Tuesday, October 22, 2013

Moving forward

Sometimes during the build when I would abruptly run head first into the learning curve, I would get a little discourage, feeling like I was doing two steps back for each step forward. Right now, I feel like good progress is being made and things are headed  in a good direction.

I chipped out all the burnt foam and prepped and primed the metal where the paint was burned off from welding on the super structure. This was a pretty tame job, which did not take much time and had me more convinced how easy foam is to deal with.

With all the metal now primed, I spent a morning patching in the framing and cleaning the boat to be ready for the foam crew. Once the foam job was ordered, we waited about a week for them to show up, and watched them blow through our job in about an hour.

The last big welding job on board is to weld the exhaust stack between the salon deck and the roof. I had to buy a sheet of 1/8", and some angle to build two access panels. I was tempted to not sand blast this last welding job, but I've blasted every piece of metal in this boat and there's no reason to start doing things wrong now. All the chimney parts are cut, fabricated, blasted and primed, waiting for me to weld them in the chimney. I'll post a blog on that job after I get it finished this weekend.

All the lumber to finish the ceilings is sitting in the barn ready to get primed. 4" bead board will be used for the master cabin and dressing room. 6" V groove will be used for the salon and wheel  house. The ceilings will go in before the wall material. The ceilings will get painted.

When I started on this build I did a lot of reading on what  trawler is, and what makes a trawler a go anywhere type boat. Naval architects use ratios to qualify their work, and one of the important ratios for me was the displacement to length ratio or the D/L. This ratio tells one what the heft of the boat is. How much fuel you can carry, how much water, food, parts, tools, toys, etc... can be put safely on board. For me having a go anywhere boat meant having a relatively heavy D/L. The D/L ratio has sort of been relegated to my brains back burner until the boat yard put a 38' Marine Trader next to me. True, I'm a 44' boat vs the 38 Marine Trader, but the difference in the D/L between the two vessels is stark.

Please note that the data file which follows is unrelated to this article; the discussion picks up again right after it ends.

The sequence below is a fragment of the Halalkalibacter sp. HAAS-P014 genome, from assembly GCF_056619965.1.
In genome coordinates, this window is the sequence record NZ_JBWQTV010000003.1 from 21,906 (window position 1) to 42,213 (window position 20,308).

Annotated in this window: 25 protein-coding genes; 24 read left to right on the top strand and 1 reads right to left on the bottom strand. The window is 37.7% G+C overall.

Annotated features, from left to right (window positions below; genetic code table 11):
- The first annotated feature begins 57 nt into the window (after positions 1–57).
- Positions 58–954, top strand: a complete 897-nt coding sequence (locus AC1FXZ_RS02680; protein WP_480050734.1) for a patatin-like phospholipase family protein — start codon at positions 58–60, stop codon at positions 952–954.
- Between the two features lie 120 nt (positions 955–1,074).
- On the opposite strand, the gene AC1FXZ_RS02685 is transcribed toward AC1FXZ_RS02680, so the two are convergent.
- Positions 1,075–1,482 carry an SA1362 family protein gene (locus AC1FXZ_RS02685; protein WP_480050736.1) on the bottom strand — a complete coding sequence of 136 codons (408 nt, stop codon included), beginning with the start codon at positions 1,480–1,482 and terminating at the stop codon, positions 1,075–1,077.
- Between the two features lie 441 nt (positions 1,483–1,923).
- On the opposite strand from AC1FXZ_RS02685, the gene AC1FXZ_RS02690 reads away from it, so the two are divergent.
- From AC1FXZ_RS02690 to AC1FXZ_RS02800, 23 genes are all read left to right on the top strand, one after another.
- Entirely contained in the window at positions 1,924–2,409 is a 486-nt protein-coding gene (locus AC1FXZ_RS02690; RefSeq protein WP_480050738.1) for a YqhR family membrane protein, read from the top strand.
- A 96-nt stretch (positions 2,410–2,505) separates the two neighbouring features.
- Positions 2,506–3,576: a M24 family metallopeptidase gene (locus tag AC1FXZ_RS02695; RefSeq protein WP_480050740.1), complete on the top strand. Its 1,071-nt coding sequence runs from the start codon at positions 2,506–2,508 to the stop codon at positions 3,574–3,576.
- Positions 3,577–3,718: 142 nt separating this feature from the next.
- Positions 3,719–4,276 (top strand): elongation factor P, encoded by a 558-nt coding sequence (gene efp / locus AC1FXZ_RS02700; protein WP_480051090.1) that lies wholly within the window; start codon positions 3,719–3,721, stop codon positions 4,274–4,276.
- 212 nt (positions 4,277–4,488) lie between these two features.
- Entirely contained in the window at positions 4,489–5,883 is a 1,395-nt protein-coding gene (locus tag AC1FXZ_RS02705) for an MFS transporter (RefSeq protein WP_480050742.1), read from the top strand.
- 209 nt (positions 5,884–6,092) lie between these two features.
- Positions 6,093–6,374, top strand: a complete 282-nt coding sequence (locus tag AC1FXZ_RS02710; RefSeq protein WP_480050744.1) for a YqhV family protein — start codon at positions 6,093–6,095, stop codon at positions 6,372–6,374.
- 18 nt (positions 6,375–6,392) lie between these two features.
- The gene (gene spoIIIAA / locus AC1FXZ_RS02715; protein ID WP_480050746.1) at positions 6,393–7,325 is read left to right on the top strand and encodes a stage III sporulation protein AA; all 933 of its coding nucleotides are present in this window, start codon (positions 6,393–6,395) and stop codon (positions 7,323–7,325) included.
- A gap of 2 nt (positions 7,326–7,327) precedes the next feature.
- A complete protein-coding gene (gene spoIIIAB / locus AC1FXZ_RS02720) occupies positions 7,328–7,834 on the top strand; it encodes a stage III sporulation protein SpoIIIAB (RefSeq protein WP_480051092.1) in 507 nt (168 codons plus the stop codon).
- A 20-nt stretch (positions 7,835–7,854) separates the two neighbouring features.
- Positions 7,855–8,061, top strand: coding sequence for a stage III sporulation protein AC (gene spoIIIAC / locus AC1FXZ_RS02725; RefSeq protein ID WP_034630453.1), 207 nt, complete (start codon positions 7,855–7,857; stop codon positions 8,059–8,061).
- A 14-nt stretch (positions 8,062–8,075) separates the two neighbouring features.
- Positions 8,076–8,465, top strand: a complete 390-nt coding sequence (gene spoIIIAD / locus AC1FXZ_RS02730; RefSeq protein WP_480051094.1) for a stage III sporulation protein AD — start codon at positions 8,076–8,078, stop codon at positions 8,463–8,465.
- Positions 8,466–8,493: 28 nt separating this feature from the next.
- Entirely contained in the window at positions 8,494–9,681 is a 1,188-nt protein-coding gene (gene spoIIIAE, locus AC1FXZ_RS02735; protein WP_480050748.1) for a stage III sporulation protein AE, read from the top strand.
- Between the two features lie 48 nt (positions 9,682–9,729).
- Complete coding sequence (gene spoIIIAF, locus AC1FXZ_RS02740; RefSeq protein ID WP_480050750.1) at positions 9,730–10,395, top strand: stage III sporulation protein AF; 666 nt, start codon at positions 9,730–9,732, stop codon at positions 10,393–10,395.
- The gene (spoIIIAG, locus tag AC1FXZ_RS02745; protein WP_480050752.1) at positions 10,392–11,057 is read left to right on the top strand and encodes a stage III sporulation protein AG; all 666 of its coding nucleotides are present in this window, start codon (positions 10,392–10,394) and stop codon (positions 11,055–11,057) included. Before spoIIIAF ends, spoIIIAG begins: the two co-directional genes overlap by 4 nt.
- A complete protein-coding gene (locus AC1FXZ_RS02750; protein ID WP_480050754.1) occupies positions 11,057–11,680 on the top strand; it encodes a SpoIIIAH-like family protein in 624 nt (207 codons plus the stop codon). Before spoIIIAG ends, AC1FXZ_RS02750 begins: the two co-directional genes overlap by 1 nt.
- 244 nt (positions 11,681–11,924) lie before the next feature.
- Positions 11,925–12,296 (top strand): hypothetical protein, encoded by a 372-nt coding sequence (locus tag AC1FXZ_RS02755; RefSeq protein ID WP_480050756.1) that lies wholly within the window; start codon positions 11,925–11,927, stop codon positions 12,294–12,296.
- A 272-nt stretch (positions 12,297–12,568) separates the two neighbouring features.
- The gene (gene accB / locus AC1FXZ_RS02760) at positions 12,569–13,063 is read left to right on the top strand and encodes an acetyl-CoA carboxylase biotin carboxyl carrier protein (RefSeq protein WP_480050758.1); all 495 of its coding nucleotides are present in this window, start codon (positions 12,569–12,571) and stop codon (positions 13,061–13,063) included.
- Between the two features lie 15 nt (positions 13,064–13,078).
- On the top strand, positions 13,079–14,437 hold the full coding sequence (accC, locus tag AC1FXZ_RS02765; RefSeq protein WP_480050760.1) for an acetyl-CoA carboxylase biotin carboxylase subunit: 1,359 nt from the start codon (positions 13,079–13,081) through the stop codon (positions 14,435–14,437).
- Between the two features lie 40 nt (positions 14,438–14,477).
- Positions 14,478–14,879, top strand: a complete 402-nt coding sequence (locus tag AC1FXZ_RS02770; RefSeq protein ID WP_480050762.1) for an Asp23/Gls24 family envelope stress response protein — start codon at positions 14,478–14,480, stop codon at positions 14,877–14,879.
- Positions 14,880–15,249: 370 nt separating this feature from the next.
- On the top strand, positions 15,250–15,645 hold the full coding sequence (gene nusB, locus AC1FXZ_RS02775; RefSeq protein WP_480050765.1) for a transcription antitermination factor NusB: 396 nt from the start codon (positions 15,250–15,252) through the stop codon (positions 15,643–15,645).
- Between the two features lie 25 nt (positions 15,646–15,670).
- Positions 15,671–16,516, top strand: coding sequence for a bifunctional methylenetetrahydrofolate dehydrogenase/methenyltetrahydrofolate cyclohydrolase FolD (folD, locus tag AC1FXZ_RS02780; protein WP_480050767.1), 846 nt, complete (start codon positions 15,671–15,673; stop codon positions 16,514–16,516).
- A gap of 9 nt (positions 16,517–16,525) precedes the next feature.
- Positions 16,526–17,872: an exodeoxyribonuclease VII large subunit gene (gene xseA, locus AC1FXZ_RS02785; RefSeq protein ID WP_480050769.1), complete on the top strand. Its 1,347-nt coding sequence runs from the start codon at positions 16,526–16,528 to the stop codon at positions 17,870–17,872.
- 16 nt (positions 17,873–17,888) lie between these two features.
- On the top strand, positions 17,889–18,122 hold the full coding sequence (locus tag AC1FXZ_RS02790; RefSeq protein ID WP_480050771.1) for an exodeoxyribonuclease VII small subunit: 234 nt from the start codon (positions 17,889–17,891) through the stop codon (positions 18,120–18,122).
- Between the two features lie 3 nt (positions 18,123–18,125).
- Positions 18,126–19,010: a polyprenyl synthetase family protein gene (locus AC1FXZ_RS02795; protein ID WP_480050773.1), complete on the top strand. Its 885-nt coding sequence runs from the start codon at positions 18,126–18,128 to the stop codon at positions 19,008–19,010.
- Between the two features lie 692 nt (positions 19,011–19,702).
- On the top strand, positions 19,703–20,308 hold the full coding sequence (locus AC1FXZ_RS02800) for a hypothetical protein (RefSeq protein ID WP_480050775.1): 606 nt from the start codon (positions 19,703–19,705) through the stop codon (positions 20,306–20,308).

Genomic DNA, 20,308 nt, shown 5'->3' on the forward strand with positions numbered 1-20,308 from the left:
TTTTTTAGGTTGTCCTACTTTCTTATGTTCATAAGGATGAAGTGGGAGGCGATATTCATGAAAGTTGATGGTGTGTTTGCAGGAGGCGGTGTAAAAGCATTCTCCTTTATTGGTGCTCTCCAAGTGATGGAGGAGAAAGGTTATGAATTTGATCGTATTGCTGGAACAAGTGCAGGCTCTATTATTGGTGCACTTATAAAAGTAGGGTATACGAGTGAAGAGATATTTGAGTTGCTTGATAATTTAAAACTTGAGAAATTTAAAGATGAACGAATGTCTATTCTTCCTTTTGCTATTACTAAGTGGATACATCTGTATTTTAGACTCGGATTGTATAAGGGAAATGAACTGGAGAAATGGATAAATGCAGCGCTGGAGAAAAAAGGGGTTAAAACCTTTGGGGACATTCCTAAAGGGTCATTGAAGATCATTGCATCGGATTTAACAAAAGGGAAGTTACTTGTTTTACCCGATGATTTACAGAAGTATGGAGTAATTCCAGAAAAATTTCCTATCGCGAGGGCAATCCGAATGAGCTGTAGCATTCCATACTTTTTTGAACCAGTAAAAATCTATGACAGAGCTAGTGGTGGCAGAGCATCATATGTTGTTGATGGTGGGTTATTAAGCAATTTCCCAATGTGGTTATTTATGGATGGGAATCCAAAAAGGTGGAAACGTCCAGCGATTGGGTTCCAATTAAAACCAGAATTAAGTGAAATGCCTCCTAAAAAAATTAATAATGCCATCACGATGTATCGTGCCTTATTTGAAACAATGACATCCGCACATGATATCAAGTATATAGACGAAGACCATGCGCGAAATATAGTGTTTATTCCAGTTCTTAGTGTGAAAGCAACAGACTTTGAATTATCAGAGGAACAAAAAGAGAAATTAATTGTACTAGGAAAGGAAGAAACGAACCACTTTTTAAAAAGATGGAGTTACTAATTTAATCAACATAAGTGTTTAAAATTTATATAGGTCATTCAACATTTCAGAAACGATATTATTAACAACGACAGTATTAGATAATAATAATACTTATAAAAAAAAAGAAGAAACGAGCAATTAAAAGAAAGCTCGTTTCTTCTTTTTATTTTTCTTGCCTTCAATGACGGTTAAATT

This time next week, I should be full blown back in to wood working. Winter is sneaking up on us, and I'm looking forward to how easy it will be to keep the boat warm, and the sweet smells of the freshly milled Cherry lumber.



  1. Looks awesome Conall
    - did you weld outside right on top of foam? I've been amazed at what I could get away with welding after foaming (welding right at the foam junction with wet rags covering the foam - and doing no visible damage) - looks like you smoked the foam in inside - did it pull way from the hull?

  2. Norm,
    I just welded with the foam in place. We watched it for a while during weld up, but once we realized it wasn't going to ignite, we just welded, and sort of keeping an eye on it. The foam smoked a bit, but once the heat was removed, things calmed down. It was easy to scrape away once made crispy by the welding. It pulled away from the hull only at the weld zone, and only at area where paint was burned off. I used fire rated foam.